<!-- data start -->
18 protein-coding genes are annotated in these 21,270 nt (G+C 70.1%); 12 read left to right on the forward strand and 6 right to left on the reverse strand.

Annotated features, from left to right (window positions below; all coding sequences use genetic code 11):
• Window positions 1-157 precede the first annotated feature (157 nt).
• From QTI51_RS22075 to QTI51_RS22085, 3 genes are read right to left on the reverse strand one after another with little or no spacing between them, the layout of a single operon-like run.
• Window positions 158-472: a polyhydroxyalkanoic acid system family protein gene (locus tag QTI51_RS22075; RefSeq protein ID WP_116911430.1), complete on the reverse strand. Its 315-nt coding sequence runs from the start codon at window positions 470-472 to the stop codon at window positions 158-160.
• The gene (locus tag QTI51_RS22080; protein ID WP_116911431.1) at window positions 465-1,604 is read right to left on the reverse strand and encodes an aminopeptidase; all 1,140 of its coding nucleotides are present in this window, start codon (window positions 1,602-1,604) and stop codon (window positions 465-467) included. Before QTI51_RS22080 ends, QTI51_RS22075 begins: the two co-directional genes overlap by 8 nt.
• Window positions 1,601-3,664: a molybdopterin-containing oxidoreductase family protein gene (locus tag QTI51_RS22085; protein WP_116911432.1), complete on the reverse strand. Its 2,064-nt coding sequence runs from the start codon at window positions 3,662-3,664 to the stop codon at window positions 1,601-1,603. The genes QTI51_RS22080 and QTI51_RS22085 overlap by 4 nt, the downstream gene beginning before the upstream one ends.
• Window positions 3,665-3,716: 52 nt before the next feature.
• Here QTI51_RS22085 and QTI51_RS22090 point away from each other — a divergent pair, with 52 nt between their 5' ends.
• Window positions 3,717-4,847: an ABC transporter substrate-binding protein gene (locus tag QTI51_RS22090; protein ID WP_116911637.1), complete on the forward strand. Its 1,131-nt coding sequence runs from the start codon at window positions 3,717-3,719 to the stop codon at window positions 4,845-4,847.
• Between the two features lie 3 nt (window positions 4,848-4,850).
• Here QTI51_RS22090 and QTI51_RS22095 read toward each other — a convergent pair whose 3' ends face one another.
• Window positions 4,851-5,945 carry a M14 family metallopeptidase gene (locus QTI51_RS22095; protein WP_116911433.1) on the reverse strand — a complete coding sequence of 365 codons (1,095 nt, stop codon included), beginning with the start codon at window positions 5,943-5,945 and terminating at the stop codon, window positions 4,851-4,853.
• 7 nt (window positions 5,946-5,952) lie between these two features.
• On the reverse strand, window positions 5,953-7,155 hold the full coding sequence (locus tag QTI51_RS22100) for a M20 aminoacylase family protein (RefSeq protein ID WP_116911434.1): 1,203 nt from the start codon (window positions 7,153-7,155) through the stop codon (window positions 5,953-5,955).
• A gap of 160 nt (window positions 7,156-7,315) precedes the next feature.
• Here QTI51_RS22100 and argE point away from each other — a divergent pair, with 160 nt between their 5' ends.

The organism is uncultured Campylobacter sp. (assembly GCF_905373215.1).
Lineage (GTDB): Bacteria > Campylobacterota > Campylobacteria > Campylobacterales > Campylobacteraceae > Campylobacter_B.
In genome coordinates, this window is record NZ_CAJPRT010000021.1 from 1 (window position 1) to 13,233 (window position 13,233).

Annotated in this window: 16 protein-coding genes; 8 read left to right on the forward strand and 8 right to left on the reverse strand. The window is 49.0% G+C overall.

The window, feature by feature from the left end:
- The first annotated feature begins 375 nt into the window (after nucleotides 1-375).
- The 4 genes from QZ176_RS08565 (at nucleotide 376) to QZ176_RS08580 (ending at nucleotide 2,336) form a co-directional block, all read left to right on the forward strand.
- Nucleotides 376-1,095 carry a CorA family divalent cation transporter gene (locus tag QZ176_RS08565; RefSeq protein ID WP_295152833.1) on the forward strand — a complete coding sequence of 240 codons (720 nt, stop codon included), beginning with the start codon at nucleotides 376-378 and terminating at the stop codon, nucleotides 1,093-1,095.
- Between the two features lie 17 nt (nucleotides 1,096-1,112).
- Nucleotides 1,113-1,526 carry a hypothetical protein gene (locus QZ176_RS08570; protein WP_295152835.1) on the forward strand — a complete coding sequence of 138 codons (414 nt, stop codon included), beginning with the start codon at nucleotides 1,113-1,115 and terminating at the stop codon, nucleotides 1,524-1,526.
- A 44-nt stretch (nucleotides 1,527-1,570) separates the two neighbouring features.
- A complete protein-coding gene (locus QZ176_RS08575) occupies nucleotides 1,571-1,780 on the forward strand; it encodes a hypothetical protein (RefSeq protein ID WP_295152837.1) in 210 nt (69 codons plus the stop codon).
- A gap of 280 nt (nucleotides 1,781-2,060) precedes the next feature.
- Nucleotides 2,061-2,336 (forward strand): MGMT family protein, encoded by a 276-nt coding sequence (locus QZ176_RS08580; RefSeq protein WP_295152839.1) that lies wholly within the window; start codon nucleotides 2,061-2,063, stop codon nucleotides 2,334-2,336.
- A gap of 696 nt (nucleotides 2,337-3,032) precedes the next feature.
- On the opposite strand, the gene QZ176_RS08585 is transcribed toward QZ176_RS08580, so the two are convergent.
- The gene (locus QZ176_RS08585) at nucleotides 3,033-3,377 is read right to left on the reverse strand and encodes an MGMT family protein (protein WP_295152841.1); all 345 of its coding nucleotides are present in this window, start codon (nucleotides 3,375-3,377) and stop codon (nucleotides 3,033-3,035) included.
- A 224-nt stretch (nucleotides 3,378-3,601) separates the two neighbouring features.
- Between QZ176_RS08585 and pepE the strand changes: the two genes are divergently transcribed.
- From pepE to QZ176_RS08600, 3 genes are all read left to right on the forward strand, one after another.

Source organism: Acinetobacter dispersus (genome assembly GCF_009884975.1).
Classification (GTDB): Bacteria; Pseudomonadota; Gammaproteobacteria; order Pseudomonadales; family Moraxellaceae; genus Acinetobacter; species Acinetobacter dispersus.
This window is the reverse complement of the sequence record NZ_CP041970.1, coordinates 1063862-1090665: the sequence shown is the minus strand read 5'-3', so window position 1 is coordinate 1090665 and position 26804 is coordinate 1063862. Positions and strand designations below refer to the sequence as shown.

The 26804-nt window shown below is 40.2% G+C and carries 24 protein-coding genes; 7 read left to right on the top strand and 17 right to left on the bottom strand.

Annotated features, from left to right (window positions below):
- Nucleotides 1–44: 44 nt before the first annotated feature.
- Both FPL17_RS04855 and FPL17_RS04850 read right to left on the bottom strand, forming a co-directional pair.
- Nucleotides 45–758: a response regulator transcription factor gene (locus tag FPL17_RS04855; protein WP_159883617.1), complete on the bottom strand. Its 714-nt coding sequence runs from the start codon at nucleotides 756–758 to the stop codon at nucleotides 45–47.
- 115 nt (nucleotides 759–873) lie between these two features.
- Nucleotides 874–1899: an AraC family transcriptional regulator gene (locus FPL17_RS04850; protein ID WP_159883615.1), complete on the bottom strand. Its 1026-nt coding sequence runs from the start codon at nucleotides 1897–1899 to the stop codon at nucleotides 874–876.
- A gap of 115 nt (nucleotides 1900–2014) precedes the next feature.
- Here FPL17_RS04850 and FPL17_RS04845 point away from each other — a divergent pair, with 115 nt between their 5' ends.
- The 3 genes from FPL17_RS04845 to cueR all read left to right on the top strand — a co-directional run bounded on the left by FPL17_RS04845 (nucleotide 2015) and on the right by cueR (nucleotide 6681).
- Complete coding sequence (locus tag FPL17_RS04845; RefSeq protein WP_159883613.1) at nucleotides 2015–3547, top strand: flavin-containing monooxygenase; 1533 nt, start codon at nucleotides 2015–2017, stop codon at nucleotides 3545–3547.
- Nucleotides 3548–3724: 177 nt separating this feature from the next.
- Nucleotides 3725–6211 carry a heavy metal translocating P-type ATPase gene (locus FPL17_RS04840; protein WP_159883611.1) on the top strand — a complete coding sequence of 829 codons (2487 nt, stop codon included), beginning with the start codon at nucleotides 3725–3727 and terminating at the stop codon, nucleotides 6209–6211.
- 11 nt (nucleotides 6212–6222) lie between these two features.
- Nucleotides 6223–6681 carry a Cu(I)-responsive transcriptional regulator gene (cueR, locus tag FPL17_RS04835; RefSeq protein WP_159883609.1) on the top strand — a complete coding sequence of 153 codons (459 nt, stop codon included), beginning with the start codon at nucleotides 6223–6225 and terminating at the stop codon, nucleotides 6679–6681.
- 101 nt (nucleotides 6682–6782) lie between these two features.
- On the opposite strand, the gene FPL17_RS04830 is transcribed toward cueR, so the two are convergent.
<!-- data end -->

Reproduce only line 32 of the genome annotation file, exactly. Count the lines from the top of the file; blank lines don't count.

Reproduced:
- A gap of 696 nt (nucleotides 2,337-3,032) precedes the next feature.